Advertisement
Economy

Regina steelworkers feel ‘betrayed’ after Trans-Mountain expansion quashed

A sign warning of an underground petroleum pipeline is seen on a fence at Kinder Morgan's facility where work is being conducted in preparation for the expansion of the Trans Mountain Pipeline, in Burnaby, B.C., on Monday April 9, 2018. .
A sign warning of an underground petroleum pipeline is seen on a fence at Kinder Morgan's facility where work is being conducted in preparation for the expansion of the Trans Mountain Pipeline, in Burnaby, B.C., on Monday April 9, 2018. . The Canadian Press/Darryl Dyck

August has gone from bad to worse for steelworkers in Regina.

Evraz was slated to provide the bulk of the pipe needed for the contentious Trans Mountain pipeline expansion.

The Federal Court of Appeal overturned Ottawa’s approval of the project Thursday, stating the National Energy Board’s review of the proposal was flawed and the federal government failed to properly consult First Nations before giving the work the green light.

READ MORE: Federal court quashes Trans Mountain expansion; Ottawa forging ahead with purchase

“We weren’t even halfway done the thing,”United Steelworkers Local 5890 president Mike Day said.

Ottawa approved the Trans Mountain project in 2016, and earlier this year announced plans to buy the pipeline and expansion project for $4.5 billion after Kinder Morgan Canada halted work.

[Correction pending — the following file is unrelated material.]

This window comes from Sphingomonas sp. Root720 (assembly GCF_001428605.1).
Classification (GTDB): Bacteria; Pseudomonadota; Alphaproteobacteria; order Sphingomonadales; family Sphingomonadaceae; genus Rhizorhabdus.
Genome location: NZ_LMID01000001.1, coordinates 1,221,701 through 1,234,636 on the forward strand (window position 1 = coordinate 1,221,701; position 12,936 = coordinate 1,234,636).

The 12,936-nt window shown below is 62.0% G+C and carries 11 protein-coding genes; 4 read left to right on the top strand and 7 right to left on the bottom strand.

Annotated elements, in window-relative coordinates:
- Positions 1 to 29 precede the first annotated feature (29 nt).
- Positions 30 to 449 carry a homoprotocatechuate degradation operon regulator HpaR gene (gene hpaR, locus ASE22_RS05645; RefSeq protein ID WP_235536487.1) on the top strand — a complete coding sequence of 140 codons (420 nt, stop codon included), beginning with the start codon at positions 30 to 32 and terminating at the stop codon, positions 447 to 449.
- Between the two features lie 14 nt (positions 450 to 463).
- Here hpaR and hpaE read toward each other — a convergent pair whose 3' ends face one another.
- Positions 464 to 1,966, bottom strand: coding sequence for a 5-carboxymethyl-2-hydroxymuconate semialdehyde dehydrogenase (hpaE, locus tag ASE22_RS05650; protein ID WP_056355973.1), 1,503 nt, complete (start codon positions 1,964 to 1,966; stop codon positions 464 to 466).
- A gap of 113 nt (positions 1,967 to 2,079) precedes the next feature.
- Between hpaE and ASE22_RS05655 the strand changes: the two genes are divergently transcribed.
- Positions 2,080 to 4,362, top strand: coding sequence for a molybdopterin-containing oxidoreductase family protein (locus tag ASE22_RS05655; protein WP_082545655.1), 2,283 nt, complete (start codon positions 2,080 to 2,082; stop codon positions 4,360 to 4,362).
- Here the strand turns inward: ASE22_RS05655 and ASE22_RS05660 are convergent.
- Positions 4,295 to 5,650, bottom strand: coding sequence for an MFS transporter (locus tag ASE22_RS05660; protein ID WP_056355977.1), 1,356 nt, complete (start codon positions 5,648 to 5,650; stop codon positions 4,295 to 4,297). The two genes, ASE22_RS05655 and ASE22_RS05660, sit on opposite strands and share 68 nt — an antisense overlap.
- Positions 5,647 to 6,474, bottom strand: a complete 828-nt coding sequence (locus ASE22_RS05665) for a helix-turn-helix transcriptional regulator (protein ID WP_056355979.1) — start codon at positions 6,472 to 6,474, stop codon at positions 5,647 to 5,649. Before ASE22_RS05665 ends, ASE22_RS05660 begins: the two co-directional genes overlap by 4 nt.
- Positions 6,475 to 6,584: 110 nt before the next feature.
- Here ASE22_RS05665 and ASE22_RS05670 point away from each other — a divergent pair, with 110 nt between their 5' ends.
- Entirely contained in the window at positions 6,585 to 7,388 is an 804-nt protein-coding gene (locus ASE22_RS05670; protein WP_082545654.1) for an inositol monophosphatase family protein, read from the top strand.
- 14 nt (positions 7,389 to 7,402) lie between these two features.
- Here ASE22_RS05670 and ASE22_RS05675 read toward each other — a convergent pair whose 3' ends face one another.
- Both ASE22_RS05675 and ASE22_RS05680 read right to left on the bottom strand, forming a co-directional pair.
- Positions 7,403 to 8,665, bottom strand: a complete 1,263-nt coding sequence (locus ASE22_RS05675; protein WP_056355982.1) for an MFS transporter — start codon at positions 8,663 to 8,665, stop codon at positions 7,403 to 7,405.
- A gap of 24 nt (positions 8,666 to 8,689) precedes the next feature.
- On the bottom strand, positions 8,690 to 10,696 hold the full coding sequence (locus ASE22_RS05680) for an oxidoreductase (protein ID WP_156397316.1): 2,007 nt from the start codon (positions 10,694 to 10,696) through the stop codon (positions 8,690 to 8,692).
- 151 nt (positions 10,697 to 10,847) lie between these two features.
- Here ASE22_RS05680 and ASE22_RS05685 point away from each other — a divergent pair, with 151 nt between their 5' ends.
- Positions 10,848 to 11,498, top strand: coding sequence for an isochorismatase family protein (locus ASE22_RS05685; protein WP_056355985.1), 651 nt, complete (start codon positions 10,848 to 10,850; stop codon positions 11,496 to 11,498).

Shortly after the court ruling Thursday, company shareholders voted more than 99 per cent in favour of the sale.

Story continues below advertisement

READ MORE: Trans Mountain pipeline decision: Experts discuss what could happen next

Day says there were no concrete assurances of work when the Prime Minister visited Regina in July, but recalls Trudeau was firm that the pipeline would be built.

“(They feel) Betrayed, I would say. This would have given us work for 18 months with us doing 75 per cent of the line. Now we’re not even halfway complete that order.”

The Trans Mountain news compounds earlier fears of shutdown and layoffs after the United States hammered Canadian steel with additional anti-dumping duties of 24 per cent.

“People are worried,” Day added. “We’ve got everything going down to the states being tariffed and dutied. Everything going west isn’t happening right now. There’s a lot of worry with our jobs.”

READ MORE: Federal government must appeal Trans Mountain pipeline court ruling: Notley

The roughly 1100 local Steelworkers are watching Trans Mountain and NAFTA talks closely, hoping some positive news comes sooner rather than later.

A request for comment from Evraz was not immediately returned.